RoboWhat? RoboNot! The original fuzz-of-steel flick (1987) was a huge hit because it’s such a great idea and in those days special effects had the wow factor, unlike now when the genius of CGI and the inventiveness of the effects industry is taken for granted.
Policeman Alex Murphy (Joel Kinnaman) is blown to smithers by a car bomb.
Rather than let him die in pieces, a boff in a whitie, who looks not unlike George Smiley in Tinker, Tailor, Soldier, Spy, says, hang on a pretty minute, let’s spend billions of dollars and turn him into a mechanical Batman.
This is what they do. With artificial everything, Murphy becomes a tin thing who roars around Detroit on his Batmobike, blasting bad guys. So far so yah! The presence of B-list actors (Gary Oldman, Michael Keaton, Samuel L Jackson) adds nothing to a script that was DOA before it passed Go.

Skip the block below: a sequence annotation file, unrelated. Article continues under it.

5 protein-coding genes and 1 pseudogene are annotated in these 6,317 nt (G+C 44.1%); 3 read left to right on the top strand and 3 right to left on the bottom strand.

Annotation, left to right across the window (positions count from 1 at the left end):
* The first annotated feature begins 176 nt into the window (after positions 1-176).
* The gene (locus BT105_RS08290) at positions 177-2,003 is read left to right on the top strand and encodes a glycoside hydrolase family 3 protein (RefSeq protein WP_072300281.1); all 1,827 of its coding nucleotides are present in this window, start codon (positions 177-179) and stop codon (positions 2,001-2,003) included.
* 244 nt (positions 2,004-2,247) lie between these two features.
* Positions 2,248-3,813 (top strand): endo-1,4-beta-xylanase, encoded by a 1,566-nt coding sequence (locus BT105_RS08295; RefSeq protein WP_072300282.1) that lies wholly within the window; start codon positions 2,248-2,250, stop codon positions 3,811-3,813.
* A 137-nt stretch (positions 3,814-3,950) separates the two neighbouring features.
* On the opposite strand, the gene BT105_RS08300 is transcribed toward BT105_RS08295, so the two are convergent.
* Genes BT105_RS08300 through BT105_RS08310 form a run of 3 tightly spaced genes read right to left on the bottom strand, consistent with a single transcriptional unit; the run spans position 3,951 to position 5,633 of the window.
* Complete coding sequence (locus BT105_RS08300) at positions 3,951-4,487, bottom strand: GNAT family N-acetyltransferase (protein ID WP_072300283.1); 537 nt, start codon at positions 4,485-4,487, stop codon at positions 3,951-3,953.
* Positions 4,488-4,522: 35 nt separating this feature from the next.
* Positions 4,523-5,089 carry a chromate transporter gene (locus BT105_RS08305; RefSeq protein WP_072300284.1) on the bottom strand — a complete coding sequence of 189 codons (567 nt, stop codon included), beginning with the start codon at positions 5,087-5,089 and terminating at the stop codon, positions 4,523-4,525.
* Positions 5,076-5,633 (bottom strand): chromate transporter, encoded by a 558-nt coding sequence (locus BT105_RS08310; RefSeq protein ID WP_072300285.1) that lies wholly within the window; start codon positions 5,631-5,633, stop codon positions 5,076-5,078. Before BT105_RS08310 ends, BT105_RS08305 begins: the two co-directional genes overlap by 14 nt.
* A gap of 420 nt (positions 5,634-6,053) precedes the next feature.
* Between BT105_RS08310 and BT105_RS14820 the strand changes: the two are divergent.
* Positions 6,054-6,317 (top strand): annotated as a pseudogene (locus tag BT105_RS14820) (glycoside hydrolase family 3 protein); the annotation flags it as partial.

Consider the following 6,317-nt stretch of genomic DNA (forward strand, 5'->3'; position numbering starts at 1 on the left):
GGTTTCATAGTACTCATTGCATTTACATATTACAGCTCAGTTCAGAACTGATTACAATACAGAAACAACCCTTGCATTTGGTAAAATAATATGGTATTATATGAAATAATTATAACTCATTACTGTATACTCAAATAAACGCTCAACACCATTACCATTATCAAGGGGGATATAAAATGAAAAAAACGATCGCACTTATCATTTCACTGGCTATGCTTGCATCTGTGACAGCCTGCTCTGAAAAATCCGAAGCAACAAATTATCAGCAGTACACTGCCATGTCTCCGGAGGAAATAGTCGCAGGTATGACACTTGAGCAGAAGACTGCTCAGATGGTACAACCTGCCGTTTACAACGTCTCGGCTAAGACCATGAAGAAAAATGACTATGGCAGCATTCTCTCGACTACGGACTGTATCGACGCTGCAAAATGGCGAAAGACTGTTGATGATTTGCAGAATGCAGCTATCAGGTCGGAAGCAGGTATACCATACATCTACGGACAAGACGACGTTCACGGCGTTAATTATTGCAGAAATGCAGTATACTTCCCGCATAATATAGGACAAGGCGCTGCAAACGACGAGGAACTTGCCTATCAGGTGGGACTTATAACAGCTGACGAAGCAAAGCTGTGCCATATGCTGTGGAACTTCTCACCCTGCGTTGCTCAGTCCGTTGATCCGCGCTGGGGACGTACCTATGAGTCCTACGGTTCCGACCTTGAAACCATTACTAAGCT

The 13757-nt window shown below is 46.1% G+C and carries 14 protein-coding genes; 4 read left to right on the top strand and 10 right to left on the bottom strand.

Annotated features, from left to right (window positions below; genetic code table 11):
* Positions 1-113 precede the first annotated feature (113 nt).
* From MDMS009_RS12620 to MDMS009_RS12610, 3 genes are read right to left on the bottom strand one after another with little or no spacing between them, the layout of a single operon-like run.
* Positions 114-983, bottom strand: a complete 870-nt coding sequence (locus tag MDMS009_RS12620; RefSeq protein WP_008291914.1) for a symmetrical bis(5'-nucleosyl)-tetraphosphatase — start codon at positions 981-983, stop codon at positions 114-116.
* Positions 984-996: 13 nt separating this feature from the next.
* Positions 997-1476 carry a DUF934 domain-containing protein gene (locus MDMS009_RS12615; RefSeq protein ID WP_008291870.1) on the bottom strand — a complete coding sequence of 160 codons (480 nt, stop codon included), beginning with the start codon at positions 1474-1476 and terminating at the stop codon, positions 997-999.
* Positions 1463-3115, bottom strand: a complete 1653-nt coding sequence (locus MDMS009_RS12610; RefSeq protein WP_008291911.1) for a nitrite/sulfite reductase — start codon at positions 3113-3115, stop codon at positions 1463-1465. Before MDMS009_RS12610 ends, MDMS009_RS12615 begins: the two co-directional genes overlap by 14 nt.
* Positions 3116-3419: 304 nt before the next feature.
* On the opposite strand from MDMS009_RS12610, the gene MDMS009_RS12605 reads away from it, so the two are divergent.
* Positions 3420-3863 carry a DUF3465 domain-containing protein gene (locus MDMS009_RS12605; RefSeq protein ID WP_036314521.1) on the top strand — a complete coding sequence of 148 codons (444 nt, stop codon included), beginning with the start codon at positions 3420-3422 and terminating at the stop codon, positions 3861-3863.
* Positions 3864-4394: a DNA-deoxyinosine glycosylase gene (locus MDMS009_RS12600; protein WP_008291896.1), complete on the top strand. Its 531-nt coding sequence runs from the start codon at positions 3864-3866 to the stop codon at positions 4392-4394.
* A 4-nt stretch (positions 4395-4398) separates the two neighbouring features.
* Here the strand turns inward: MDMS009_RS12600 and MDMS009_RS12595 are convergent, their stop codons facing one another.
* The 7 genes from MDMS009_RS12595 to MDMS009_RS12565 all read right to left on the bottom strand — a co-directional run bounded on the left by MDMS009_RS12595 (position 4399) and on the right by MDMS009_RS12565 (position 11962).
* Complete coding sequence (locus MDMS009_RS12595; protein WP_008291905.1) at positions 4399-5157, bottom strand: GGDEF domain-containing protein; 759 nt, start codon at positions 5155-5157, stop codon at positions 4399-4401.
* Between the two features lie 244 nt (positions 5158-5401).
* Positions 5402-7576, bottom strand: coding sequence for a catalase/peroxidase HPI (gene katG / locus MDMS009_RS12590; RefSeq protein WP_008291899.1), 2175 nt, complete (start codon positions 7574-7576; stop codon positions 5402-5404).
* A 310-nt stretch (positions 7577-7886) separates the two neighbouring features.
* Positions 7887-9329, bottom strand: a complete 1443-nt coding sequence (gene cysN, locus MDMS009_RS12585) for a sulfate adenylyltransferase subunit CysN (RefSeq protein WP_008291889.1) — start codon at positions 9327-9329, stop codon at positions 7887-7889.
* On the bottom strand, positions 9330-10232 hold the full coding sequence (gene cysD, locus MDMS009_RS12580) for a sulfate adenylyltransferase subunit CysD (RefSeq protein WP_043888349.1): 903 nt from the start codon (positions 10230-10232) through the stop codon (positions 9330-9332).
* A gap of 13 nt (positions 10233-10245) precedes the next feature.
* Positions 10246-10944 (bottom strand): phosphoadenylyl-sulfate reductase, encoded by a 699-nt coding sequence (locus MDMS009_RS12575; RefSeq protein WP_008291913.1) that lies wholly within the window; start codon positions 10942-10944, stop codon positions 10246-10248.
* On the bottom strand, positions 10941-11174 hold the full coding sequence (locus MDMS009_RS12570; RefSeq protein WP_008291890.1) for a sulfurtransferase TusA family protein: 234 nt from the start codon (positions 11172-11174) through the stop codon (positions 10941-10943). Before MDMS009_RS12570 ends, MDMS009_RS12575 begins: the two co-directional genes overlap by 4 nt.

Fatal Flaw One involves Murphy’s missus (delectable Aussie Abbie Cornish) and their son, who are unnecessarily sentimental and manipulative. Also, they take up too much action time.
Fatal Flaw Two introduces politics and the power of the multinationals, not to mention TV and the media.
The concept that CEOs at the highest level are incorruptible and intellectually cutting edge is in the flying pigs department of corporate fantasy.
Fatal Flaw Three continues the discussion that blockbusters are enhanced by megabucks. Is film not an extension of the circus?
Fatal Flaw Four is answering that question in the affirmative.
Murphy is allowed to look at himself in a mirror without his artificial add-ons.
“Holy Christ!” he exclaims. “There’s nothing left!”
He’s right. And there’s nothing left to say.